A new patent application shows that Apple may be planning on rewriting the rules for ranking map search results through the use of anonymous crowd sourcing techniques. The patent application, titled, “Relevancy Ranking for Map-Related Search,” was filed in March of 2010, and it describes a method of ranking search results for, say, a restaurant according to how many customers that restaurant gets.
In the patent application, which was first noticed by AppleInsider, Apple makes the case directly for why its method is deserving of a patent by calling all of the existing methods for ranking search results flawed.
“Each [of the existing methods for ranking search results] has certain limitations associated with it,” the company wrote. “Search results ordered by proximity do not account for quality of the search result relative to the query. Search results ordered by average-user-ranking are based upon opinions of relatively few people whom take the time to review the location. Search results that are ordered based on advertising dollars also do not take into account quality or desirability and sometimes broaden the criteria for relevance beyond a desirable measure.”
Apple argues that it can rank search results better by collecting anonymous user location data, and then collecting that data into what it called a “location popularity index.”
“The location popularity index can be used to rank search results by making various assumptions based on the data,” the company wrote. “For example, it can be assumed that a person who visited a restaurant for over an hour ate at the restaurant. Based on these and other assumptions, search results can be ranked according to the locations having the most visitors. Accordingly, in a search for restaurants, the location that had the most number of visitors can be ranked the highest.”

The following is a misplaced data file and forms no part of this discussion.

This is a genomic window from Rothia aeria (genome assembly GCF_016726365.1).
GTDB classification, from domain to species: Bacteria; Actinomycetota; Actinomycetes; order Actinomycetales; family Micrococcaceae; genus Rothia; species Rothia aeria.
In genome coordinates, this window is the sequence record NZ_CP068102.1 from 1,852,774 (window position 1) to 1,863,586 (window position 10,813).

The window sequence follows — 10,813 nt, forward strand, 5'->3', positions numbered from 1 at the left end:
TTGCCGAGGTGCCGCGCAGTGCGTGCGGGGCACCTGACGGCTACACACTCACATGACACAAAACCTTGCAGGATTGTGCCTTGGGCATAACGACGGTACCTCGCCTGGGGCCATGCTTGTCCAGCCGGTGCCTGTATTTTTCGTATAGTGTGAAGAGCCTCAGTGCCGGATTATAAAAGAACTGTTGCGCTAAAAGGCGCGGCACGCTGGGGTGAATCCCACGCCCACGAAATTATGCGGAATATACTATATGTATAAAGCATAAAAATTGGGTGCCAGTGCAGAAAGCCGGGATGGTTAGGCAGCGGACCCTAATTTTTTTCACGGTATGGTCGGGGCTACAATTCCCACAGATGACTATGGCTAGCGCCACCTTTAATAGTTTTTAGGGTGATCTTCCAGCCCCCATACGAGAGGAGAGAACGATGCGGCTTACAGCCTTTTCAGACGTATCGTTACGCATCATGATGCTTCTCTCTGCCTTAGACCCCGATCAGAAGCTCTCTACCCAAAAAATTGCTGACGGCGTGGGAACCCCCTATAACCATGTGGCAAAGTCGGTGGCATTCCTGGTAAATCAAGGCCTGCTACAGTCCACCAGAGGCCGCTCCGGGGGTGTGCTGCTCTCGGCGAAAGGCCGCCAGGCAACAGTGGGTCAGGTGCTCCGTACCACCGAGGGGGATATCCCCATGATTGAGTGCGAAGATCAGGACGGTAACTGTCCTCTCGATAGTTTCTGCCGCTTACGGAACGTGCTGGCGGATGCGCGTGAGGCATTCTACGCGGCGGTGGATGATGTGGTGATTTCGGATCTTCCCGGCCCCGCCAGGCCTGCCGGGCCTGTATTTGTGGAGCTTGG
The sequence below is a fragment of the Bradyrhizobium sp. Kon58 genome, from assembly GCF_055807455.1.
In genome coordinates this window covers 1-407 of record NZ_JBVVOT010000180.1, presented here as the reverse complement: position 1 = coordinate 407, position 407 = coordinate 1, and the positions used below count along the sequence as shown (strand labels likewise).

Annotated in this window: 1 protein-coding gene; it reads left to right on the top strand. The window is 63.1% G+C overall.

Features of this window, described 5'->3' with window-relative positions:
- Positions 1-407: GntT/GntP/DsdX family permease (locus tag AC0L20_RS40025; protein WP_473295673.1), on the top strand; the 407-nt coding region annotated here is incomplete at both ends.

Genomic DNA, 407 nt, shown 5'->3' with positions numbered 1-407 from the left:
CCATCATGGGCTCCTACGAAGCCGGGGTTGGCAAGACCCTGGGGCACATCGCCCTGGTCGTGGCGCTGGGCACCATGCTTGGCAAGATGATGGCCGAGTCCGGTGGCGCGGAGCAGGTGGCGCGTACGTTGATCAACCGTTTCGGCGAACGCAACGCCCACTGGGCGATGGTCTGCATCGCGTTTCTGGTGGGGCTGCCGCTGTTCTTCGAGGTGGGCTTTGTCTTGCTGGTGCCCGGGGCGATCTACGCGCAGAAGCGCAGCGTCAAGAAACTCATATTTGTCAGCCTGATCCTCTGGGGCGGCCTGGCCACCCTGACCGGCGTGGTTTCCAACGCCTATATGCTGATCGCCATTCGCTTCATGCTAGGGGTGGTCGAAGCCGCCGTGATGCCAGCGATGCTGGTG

Apple also said it could then use this data to recommend other established based correlating where these anonymous users go. If two people eat at the same restaurant, they must have overlapping tastes in restaurants. Add in more users to the mix and Apple can make sophisticated recommendations based on those overlapping tastes.
While the application doesn’t say so, this part of the company’s method sounds similar to the way online music service Pandora makes recommendations for new music.
A figure from Apple’s patent application showing the flow chart for its method
As noted above, this application was filed in March of 2010, long before concerns over the way that Apple, Google, and other mobile platform providers were collecting user location data. Even still, the application plainly spells out that the method involved is based on collecting anonymous data that can not be attached to the actual user.
“Importantly,” Apple wrote, “no user information is sent from the handheld communication device and the system cannot associate the received data with the user.”
The Big Picture
Such a method would give Apple a way to differentiate its search results from Google Maps and other competing services, and just in case it needs to be spelled out, if the company is granted the patent, it would prohibit other companies from using that method.
Apple has been working on developing its own mapping resources for several years. Two of the company’s extraordinarily limited acquisitions were map-related companies Placebase (purchased in 2009) and Poly9 (purchased in 2010). Apple has also posted job listings for map-related positions, and even the company’s purchase of artificial intelligence firm (or “mobile assistant: firm) Siri (purchased in 2010) could involve location searches in one way or another.
As with all of the many patents and patent applications The Mac Observer covers, that Apple filed for the patent doesn’t necessarily mean that the company plans or even can bring the related technology to market. This one, however, makes a compelling argument for how Apple might differentiate its own service from Google’s.
Some images made with help from iStockPhoto.